R.I. offshore wind price bit higher than Mass.

For $225m, Eversource takes half share in Ørsted projects

WHEN MASSACHUSETTS AND Rhode Island began exploring the construction of wind farms off the coast, there was a lot of debate about whether to start big or start small. Those who wanted to go big said a large wind farm would yield a lower price and send a signal that the region was serious about building an offshore wind industry. Those who favored starting small said going slowly would give onshore companies more time to ramp up to take advantage of the business opportunities; going too fast, they said, would give the edge to well-established European suppliers.

In the end, Massachusetts went big, negotiating a contract with Vineyard Wind for an 800 megawatt wind farm, the maximum allowed under state law. Rhode Island started small, approving a contract with Ørsted US Offshore Wind for a 400 megawatt wind farm. With the release of the Rhode Island contract on Thursday, the pricing issue is now settled: A bigger wind farm does yield a slightly better price.

National Grid, acting on behalf of Rhode Island ratepayers, agreed to pay a flat rate for electricity of 9.8 cents per kilowatt hour for 20 years. Adjusted for inflation, the so-called levelized rate is 7.4 cents per kilowatt hour.

The three Massachusetts utilities – Eversource, National Grid, and Unitil – are paying nearly a penny less — 8.4 cents a kilowatt hour over 20 years, with a levelized price of 6.5 cents.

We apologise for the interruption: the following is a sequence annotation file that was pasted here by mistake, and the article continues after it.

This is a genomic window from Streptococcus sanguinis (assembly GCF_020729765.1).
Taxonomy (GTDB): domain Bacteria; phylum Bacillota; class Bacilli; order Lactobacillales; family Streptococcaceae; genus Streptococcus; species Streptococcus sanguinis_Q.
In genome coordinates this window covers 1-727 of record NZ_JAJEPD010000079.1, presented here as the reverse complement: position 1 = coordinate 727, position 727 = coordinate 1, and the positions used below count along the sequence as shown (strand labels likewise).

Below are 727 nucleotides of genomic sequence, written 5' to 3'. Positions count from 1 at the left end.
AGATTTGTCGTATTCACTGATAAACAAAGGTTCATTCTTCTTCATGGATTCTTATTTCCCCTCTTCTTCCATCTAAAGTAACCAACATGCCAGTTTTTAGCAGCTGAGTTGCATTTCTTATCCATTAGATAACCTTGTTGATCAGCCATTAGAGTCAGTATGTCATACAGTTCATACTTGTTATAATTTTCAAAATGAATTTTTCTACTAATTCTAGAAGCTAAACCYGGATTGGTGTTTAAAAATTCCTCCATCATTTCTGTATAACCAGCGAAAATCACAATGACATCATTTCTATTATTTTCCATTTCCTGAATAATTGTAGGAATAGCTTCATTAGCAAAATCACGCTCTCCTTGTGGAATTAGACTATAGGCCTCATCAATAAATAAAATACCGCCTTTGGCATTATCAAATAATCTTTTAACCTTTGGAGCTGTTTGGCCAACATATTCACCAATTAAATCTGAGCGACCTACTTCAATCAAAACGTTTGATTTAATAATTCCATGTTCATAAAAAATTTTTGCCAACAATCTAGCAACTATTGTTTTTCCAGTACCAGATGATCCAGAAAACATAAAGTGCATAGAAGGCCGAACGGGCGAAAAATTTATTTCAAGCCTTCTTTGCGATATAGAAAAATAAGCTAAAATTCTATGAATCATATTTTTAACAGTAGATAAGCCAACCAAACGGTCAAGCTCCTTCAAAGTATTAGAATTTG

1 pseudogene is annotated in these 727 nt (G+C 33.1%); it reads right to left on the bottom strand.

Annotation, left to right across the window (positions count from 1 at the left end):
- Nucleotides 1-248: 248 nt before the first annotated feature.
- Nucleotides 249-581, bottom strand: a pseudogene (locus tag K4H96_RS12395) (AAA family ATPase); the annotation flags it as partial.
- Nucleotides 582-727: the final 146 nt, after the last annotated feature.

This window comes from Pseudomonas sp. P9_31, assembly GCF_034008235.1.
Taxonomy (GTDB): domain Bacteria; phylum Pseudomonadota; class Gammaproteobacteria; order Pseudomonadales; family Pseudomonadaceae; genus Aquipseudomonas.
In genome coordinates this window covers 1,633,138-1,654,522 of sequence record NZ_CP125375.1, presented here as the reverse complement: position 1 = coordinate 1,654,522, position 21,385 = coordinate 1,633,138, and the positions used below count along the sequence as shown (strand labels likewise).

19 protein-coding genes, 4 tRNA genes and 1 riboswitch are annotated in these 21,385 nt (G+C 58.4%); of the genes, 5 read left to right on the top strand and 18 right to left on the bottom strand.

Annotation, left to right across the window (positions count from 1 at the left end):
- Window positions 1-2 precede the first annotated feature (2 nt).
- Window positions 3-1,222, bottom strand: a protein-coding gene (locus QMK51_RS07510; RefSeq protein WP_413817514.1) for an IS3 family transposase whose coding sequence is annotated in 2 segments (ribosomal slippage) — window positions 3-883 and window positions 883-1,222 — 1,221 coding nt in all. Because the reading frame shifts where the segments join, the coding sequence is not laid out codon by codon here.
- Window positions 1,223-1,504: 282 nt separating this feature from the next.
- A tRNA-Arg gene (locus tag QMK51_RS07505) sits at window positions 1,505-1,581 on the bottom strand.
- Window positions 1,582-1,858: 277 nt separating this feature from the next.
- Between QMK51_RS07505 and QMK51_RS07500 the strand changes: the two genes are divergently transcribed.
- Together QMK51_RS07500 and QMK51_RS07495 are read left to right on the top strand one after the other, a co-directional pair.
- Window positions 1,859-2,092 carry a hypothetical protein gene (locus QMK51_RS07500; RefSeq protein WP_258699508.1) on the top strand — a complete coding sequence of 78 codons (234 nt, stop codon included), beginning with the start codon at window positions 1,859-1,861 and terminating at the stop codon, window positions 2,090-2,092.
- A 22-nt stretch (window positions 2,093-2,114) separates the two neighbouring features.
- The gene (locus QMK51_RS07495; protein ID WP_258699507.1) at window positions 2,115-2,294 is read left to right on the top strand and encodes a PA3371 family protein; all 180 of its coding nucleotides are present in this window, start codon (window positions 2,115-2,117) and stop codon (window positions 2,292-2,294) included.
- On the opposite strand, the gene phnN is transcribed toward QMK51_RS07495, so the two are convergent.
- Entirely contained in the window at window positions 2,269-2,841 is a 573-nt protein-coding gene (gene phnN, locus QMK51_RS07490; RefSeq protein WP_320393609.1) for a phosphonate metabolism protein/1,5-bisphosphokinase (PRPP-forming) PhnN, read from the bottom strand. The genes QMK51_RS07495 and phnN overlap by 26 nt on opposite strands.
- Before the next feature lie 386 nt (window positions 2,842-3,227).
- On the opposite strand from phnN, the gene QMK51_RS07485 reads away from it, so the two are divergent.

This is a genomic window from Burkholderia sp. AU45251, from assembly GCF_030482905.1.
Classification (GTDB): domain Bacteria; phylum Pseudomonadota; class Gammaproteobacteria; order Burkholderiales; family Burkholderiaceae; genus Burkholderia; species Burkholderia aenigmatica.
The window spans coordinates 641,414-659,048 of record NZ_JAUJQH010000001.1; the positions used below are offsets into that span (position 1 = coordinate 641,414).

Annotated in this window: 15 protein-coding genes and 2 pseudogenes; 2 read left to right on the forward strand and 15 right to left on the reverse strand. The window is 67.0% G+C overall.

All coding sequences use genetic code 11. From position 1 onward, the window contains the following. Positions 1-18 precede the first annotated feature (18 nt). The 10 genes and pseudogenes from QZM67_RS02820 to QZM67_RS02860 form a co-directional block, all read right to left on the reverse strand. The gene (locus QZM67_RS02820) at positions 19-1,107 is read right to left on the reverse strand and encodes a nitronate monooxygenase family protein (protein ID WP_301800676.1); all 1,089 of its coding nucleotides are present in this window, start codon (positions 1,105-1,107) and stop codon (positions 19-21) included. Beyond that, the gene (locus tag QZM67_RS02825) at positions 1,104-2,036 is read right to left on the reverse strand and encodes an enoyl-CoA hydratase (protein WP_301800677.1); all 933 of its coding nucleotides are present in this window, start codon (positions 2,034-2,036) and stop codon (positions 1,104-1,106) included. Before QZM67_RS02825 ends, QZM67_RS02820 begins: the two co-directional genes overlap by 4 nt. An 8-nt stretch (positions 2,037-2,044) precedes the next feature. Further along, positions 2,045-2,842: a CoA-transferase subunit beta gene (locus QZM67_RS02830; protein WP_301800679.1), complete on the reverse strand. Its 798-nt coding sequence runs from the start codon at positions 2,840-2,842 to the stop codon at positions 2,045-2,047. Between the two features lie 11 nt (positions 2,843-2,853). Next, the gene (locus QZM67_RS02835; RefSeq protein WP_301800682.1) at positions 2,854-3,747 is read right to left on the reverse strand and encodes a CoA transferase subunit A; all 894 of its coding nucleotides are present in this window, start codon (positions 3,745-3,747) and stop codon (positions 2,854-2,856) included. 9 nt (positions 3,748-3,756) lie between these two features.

Just as the Massachusetts price was well below what Cape Wind was going to charge years ago, the Rhode Island rate is well below the price negotiated with the five-turbine Block Island Wind Farm two years ago. The initial Block Island price was 24.4 cents but with an escalator of 3.5 percent a year the current price is 26.1 cents a kilowatt hour. The Block Island price was so high that it required special legislation before it could gain regulatory approval.

The new prices are far less because the new wind farms are much bigger and the turbine technology is better. Jeffrey Grybowski, co-CEO of Ørsted US Offshore Wind, said the industry is changing quickly.

“I didn’t expect it to be this fast,” he told the Providence Journal. “The industry has accelerated beyond my imagination.”

The Rhode Island project is called Revolution Wind, and, as part of that project, Ørsted is negotiating a separate 300 megawatt deal with Connecticut. Terms of that deal have not been announced yet.

Ørsted, based in Denmark, announced on Friday that it was selling to Eversource Energy, the New England utility, a 50 percent interest in its Revolution Wind and South Fork Wind Farm (off of Long Island) projects, as well as a 257-square-mile development tract off the coasts of Massachusetts and Rhode Island. The sale price was $225 million. Ørsted acquired the assets in November 2018 when it acquired Deepwater Wind.

Ørsted and Eversource were already 50-50 partners in Bay State Wind, which owns a 300-square mile tract off the coast of Massachusetts.